I think it's quite ironic that someone considers me an NTP guru. Because I am not. I am just a sysadmin who, once upon a time, had an NTP service to rebuild and wanted to get it right.
What happened then is: instead of doing what a bunch of the sysadmins out there did and still do (use the default configurations of the OS, or trust one of the misleading sources you can find with google), I downloaded the RFC and read most of it. And then, I downloaded the (then) two Sun blueprints about NTP and read them too. Only when I understood how a good architecture ought to be, I started with the design and the implementation.
I must say that I didn't get the architecture right the first time, but at least I learnt what was wrong with it. I kept studying on the subject, doing experiments, and discussing with people who had a much better understanding of the internals (how ntpd really works) and… externals 🙂 (all the electronics engineering theory behind the algorithms used in ntpd). And I ended up building a (hopefully) decent NTP infrastructure for all the employers I worked for.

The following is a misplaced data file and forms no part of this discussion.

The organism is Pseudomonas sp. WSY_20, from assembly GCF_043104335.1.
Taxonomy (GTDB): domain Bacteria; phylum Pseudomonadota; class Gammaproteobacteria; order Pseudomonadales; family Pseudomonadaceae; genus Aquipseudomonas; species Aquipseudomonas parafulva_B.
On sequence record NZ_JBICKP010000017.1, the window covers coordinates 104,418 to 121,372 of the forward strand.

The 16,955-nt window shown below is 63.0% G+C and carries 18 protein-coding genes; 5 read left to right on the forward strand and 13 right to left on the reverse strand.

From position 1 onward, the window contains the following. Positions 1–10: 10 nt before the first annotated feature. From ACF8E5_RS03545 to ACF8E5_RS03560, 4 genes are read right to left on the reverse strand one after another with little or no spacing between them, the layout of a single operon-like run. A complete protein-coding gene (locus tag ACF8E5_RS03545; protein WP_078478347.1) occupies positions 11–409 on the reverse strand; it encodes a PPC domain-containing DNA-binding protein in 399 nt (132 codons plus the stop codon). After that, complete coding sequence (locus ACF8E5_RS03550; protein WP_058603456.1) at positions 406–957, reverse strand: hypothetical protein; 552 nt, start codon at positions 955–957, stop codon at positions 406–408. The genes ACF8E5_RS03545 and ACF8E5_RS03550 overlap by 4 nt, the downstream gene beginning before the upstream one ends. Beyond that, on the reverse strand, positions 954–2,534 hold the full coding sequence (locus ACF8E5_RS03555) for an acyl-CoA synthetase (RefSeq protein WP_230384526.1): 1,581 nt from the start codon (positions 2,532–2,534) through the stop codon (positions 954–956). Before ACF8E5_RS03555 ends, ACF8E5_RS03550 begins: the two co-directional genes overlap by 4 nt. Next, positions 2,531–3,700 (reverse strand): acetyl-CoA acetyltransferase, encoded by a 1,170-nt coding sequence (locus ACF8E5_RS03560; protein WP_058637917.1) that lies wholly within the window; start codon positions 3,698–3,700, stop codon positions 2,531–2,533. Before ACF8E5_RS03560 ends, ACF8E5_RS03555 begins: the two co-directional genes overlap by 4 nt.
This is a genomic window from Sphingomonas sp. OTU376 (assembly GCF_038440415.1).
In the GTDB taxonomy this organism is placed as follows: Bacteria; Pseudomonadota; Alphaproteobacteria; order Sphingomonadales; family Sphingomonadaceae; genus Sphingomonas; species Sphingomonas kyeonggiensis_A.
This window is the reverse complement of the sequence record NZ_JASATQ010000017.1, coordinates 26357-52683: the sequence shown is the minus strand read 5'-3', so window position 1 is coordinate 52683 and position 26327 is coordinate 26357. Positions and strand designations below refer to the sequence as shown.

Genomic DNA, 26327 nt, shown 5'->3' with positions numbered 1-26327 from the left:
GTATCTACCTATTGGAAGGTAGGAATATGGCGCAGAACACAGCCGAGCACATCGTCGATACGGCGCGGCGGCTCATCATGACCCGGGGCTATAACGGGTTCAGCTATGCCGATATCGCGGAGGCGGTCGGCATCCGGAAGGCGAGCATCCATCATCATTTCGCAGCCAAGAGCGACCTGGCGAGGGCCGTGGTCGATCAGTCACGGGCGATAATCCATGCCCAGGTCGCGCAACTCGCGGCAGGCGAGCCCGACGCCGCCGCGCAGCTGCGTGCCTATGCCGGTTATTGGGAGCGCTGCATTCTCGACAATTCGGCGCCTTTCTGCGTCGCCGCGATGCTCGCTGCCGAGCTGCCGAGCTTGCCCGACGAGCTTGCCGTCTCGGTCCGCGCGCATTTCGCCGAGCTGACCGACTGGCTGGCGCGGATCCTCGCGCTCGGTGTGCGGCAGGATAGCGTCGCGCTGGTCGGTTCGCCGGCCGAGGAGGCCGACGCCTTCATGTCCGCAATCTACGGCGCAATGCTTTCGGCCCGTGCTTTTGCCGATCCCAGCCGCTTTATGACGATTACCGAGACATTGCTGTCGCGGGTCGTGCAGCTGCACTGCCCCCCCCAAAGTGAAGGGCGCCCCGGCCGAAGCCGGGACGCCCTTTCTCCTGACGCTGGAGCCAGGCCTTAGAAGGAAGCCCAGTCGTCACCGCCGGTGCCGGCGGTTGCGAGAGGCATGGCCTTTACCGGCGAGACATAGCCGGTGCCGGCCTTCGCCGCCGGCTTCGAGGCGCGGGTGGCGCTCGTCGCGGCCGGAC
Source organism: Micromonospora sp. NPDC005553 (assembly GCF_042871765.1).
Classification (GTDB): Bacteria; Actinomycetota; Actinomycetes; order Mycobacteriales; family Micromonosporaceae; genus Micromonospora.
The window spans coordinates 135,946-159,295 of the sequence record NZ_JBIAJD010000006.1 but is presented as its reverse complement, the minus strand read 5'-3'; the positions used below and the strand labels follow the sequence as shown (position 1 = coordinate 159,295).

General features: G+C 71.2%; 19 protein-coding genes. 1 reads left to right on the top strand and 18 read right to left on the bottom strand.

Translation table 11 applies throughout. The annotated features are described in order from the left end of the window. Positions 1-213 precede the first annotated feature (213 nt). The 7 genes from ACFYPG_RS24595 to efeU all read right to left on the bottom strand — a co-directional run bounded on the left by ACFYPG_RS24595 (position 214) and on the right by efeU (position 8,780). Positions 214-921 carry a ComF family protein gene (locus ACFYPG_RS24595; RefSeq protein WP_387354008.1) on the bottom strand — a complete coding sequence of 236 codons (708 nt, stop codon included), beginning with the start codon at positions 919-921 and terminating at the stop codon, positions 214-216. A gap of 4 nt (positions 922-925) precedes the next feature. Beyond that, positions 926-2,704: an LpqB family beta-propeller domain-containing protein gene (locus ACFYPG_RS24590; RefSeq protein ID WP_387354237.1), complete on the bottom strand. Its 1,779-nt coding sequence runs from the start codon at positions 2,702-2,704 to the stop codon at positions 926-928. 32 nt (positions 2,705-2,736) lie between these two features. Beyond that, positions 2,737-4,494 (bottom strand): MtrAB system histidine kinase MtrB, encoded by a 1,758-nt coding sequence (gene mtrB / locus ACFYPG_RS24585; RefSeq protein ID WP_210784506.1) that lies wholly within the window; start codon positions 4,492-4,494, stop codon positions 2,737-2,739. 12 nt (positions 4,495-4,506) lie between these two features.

As you see, I am just a person who tackled a problem more seriously than the average. That was enough to stand out compared to "the mass" and make me look like a guru… not being it!
When Cosimo asked for a photo of mine for his talk at Velocity Europe 2012, and he was going to talk about last July's leapocalypse, I spent one hour with my wife to get some nice photos with the right amount of irony in them. In the end, we selected two photos and sent them to Cosimo.
Of course, Cosimo chose for his presentation the one I liked less, that's why I'm doing justice to my favourite by publishing it here:
If there is as much irony as clocks in the photos, the goal is achieved 😉